Sgt. Peppers was the album that transformed rock from a musical genre to a cultural phenomenon. But it’s far from my favorite album. The production and very idea behind the Sgt. Peppers make it stand head and shoulders above most anything anyone had created at that time. But the songs are not all uniformly great like they are on Revolver, and Revolver has just as many moments of musical genius. There is the biting satire of George Harrison’s “Taxman” alongside Harrison’s spiritual meditation in “Love You To”; the dark loneliness of Paul McCartney’s “Eleanor Rigby” followed by John Lennon’s hazy, trippy “I’m Only Sleeping”; the romantic heartache in Macca’s “Here, There, and Everywhere,” and Lennon’s psychedelic tour de force, “Tomorrow Never Knows,” in which he famously instructed the other Beatles that he wanted his voice to sound like “the Dali Lama chanting from a mountaintop, miles away.”

Sgt. Peppers is like Moby-Dick – influential literature you’re supposed to read. Revolver is great music that stands the test of time. But I didn’t know that when I was growing up and discovering music in context of the Beatles’ legacy. When I was a senior in high school, John Lennon was gunned down by Mark David Chapman. Like many of my contemporaries, I learned about Lennon’s death while watching Monday Night Football, when Howard Cosell, the controversial broadcaster, announced the news in his unmistakably nasal and self-important sounding voice.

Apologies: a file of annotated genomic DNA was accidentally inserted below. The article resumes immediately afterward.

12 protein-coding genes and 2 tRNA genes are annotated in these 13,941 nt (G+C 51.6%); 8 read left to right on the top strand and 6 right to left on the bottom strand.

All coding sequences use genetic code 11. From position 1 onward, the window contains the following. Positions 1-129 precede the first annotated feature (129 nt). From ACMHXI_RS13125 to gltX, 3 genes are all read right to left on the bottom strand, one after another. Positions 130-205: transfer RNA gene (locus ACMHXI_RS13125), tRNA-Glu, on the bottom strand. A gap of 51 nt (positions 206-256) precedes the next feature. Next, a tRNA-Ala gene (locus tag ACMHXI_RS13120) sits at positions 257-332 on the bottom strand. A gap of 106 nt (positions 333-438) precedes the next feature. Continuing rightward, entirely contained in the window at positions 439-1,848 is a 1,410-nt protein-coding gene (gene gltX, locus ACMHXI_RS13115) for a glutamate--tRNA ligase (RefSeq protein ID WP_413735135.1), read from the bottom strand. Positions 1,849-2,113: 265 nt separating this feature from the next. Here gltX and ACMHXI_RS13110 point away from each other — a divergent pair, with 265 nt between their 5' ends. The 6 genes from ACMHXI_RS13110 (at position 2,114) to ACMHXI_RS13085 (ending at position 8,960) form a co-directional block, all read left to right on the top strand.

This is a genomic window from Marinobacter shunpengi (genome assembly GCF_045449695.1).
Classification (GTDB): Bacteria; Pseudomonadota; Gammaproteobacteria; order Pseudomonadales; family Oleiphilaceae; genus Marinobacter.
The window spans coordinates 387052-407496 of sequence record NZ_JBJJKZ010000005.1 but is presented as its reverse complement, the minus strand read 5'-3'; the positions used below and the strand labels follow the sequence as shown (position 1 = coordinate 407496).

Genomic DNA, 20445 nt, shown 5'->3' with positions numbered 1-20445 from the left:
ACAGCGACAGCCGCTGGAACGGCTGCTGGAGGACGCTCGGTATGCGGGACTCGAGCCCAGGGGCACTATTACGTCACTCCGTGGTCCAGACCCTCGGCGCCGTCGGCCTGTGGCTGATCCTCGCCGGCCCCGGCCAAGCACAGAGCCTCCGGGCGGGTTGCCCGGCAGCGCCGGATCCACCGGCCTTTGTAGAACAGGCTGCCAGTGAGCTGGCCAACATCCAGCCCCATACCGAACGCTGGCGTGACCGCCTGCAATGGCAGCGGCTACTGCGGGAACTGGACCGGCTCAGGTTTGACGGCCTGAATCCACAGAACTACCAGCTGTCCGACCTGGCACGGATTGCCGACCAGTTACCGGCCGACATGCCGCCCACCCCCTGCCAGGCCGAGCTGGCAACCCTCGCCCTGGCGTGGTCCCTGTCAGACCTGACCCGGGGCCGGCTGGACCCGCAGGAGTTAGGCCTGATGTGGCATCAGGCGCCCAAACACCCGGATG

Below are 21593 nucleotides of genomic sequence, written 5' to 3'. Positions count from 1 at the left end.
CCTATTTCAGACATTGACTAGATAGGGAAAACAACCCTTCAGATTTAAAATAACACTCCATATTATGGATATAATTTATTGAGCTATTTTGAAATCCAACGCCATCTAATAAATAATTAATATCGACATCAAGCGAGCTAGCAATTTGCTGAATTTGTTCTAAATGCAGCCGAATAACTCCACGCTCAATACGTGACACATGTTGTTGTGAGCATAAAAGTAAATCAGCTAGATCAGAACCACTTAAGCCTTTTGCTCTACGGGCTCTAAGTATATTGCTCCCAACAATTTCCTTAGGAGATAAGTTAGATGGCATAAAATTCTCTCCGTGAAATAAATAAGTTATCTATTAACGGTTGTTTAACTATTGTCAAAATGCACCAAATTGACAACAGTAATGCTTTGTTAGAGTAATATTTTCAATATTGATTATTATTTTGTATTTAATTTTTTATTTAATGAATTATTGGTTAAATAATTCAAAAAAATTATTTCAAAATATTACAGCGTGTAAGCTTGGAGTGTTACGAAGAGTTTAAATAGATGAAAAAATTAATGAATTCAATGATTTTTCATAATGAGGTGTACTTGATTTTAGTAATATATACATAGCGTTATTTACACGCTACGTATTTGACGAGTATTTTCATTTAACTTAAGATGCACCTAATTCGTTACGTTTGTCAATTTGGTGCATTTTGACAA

The adjective “shocking” gets overused when describing dramatic word events, but Lennon’s death truly was shocking. The idea that some crazed person could just gun down a living legend shattered our illusions that godlike rock stars lived a cloistered existence – vulnerable to their own excesses, to be sure, but not to the same kind of maladies that befall everyday mortals. Lennon’s death would lionize him, to Paul McCartney’s chagrin. The loss of John Lennon also made it impossible for me to view him as an artist properly. Instead, he was a saint. You dont think of saints as songwriters.

It took the passage of time for me to explore enough music on my own and to gain the perspective I needed to critically analyze his vast contributions to the Beatles, which is to say, popular music. And Revolver is his personal triumph. “Tomorrow Never Knows,” “I’m Only Sleeping,” “Doctor Robert,” “And Your Bird Can Sing,” and “She Said She Said” are the acidic complement to Paul’s sweetness, the powerful voice that gave Revolver an unmistakable edge. He would never again command an album with the Beatles as he did on Revolver. The Beatles became Paul’s band afterward.

Each time I listen to Revolver, I take comfort that I can continue to discover art with the wonder that I felt when I was a child. Listening to the album is like revisiting Nighthawks at the Art Institute of Chicago. I appreciate something different each time – a little nuance, like the striking jangle in the multi-tracked guitars on “And Your Bird Can Sing” or the unfettered joy on Macca’s voice when he utters the word “Good” in “Good Day Sunshine.”

Revolver takes me on a journey with each listening. The twists, turns, and destination never feel the same.